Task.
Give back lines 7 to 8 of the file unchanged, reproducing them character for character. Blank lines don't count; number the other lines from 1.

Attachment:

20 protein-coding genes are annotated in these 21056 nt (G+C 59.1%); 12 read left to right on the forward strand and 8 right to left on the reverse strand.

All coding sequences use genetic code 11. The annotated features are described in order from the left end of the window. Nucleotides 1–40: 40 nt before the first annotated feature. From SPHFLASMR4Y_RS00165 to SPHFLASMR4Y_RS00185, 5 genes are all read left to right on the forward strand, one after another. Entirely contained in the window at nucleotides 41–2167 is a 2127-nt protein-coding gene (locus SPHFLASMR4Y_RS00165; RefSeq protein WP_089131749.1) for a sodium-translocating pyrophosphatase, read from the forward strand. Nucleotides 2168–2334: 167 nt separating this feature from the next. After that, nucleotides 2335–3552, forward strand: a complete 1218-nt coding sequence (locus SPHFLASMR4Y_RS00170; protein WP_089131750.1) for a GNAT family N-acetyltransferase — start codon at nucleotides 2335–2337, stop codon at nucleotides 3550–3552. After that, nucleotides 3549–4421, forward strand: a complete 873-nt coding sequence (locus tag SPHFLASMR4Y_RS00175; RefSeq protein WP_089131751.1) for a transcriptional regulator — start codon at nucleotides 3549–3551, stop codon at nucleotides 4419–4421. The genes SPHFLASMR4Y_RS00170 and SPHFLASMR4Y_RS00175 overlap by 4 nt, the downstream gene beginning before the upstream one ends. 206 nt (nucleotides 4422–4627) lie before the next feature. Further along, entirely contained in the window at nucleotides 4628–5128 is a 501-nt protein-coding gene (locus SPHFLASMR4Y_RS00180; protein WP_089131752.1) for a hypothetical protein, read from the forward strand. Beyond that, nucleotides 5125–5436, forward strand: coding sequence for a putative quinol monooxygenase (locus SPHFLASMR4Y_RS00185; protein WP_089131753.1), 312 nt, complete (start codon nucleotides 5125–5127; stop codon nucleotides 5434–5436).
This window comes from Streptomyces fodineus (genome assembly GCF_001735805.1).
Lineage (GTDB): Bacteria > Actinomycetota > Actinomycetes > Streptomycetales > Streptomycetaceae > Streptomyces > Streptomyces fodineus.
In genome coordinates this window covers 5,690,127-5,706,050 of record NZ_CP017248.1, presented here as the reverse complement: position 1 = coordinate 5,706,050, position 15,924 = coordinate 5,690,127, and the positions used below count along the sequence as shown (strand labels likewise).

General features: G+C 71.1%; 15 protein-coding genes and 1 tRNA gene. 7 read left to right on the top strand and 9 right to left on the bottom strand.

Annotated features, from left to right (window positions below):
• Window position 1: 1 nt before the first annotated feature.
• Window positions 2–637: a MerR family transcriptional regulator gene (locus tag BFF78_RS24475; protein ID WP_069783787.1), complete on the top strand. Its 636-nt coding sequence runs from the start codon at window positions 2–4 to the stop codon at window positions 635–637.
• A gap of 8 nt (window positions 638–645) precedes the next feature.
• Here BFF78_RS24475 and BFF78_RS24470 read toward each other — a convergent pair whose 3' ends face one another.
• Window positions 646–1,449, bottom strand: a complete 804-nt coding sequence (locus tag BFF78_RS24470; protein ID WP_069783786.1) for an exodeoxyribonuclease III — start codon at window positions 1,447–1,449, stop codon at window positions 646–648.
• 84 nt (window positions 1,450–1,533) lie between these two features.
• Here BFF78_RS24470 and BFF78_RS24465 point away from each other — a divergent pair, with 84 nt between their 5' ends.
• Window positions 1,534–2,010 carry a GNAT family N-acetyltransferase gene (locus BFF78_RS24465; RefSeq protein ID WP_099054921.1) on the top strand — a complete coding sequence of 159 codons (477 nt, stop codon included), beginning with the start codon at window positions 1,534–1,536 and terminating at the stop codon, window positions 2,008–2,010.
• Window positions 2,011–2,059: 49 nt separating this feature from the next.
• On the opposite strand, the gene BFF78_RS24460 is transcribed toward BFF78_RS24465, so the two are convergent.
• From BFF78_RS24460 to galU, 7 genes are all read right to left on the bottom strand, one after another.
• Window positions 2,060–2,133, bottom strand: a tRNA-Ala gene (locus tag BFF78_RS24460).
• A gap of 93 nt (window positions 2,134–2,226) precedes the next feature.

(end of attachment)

Annotated features, from left to right (window positions below):
• Window position 1: 1 nt before the first annotated feature.